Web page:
Lightning Learning: Organophosphate Poisoning

Lightning Learning: Organophosphate Poisoning

“Organophosphates are used in at least 50% of the world’s pesticides and poisoning can be rapidly fatal. Find out how to reverse the blockade and decontaminate the patient.”
— advice is based on local guidelines & procedures

What?

Organophosphates (OP) form the basis of many insecticides, herbicides and also nerve agents. OP accounts for at least 50% of worldwide pesticides and in the UK exposure is mainly from crop spraying and sheep dips.

Malathion is an OP which is used to treat head lice and scabies in adults. Sarin and VX are examples of OP nerve agents.

OP irreversibly inactivates acetyl-Cholinesterase (AChE). Patients can die as a result of acute cholinergic syndrome. Features of inhibition of acetylcholinesterase are:

S.L.U.D.G.E – Salivation. Lacrimation. Urination. Diarrhoea. GI upset. Emesis.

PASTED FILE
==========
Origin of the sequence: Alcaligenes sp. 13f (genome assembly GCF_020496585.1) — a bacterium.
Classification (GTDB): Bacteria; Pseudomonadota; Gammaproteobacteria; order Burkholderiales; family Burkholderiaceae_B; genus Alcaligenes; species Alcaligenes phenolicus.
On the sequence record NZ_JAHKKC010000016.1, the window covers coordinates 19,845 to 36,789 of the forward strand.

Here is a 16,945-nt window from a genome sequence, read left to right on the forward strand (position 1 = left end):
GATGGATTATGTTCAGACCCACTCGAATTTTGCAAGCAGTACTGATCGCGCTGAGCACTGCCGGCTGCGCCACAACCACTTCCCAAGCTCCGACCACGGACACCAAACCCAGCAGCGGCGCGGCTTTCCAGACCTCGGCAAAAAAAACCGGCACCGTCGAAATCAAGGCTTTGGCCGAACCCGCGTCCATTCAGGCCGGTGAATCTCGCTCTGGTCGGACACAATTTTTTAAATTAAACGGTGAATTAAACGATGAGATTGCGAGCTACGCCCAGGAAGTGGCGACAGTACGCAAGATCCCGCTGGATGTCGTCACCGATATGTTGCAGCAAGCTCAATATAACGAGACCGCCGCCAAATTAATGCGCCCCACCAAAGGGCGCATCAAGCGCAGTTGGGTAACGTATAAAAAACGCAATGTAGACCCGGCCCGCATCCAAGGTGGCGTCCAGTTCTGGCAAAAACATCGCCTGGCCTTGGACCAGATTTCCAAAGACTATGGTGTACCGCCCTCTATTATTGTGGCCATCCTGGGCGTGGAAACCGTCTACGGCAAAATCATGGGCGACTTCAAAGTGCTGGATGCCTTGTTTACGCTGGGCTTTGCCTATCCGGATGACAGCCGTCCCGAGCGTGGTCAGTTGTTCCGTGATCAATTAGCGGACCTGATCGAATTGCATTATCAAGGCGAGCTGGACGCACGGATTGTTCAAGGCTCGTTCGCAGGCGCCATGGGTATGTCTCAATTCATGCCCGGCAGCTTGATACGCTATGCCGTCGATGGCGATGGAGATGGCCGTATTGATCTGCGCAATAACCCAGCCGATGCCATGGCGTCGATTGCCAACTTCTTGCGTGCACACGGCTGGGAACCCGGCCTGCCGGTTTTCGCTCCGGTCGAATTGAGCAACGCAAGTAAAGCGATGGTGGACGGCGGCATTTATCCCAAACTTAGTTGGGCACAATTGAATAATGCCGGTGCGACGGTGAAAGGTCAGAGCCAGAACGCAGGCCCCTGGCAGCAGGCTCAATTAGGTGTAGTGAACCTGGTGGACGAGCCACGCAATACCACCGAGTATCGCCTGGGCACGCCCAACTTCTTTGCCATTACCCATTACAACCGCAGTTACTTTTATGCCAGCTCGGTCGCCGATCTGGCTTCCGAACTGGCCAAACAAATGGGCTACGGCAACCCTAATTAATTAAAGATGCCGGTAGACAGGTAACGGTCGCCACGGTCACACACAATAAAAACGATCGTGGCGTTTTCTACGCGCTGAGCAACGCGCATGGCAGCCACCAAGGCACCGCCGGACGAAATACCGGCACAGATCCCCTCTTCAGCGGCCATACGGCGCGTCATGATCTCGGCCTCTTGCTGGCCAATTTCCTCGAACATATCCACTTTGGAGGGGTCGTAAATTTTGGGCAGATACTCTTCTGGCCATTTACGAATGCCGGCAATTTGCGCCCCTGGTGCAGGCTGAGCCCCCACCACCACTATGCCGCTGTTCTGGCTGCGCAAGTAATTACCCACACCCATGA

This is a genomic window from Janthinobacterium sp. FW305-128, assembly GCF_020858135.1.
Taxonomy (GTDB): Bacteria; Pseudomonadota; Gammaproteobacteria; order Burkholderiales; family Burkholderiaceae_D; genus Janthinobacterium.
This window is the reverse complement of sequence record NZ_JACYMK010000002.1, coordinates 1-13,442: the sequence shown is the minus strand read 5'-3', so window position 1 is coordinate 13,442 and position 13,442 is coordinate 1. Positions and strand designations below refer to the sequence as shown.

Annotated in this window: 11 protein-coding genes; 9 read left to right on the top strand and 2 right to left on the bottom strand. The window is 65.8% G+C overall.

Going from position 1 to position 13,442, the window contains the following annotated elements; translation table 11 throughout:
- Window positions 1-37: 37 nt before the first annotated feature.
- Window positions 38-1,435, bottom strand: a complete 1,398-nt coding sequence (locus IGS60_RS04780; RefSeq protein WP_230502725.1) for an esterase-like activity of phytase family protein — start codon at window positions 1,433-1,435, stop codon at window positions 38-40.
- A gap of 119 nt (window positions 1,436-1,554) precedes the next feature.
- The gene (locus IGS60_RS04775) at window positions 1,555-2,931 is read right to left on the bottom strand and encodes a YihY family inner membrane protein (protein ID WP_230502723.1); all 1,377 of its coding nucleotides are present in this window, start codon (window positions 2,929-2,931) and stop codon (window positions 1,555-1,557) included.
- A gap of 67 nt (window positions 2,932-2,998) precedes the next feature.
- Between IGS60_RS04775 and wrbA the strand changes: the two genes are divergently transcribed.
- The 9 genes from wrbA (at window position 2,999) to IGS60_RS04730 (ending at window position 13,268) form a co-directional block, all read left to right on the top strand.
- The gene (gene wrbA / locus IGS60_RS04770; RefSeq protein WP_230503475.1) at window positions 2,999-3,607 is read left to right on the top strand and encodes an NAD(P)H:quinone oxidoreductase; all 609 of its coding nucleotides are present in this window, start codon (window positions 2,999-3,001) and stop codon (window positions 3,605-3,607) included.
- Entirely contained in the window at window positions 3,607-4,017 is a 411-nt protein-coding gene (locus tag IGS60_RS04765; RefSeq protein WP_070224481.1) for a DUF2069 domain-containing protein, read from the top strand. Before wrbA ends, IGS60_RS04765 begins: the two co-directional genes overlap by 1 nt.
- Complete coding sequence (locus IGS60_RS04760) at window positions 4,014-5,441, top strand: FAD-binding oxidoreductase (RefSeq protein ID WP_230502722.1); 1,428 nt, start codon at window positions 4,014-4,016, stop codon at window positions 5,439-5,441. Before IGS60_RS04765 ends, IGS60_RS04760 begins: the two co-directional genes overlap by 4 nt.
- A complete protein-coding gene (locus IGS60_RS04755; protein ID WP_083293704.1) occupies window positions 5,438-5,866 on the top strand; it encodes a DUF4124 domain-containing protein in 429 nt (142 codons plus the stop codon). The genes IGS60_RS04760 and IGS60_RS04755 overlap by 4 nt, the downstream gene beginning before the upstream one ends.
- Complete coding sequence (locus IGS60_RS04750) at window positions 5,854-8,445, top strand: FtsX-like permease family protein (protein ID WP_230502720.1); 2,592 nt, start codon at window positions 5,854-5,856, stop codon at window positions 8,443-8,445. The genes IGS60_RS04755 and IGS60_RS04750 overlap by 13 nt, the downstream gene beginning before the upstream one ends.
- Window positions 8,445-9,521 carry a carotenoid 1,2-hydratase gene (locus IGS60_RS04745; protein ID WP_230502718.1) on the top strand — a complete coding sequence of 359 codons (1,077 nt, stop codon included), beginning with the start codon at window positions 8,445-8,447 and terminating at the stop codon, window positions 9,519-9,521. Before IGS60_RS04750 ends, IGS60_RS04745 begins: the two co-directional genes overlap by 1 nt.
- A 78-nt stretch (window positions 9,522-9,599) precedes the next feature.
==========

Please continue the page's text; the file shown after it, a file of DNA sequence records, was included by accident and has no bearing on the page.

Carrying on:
Why?

OP poisoning can be rapidly fatal. Treatment is directed at reversing the blockade and decontaminating the patient. Any patients with significant hypoxia, bradycardia, and/or hypotension require oxygen and atropine (2mg) immediately.

After decontamination any patient with rhinorrhoea, bronchorrhea or any of the above should receive atropine. Atropine should be repeated every 5 minutes until secretions are minimal (clear lungs, heart rate >80 beats/min and blood pressure adequate).

Patients will also require a loading dose of pralidoxime chloride (30 mg/kg, max 2g) over 20 minutes, followed by an infusion (8 mg/kg/hour). This is available via Pharmacy.

Further Reading

Lightning Learning: Essential Oils

Lightning Learning: Essential Oils

Paediatric CEMENT Cards

Paediatric CEMENT Cards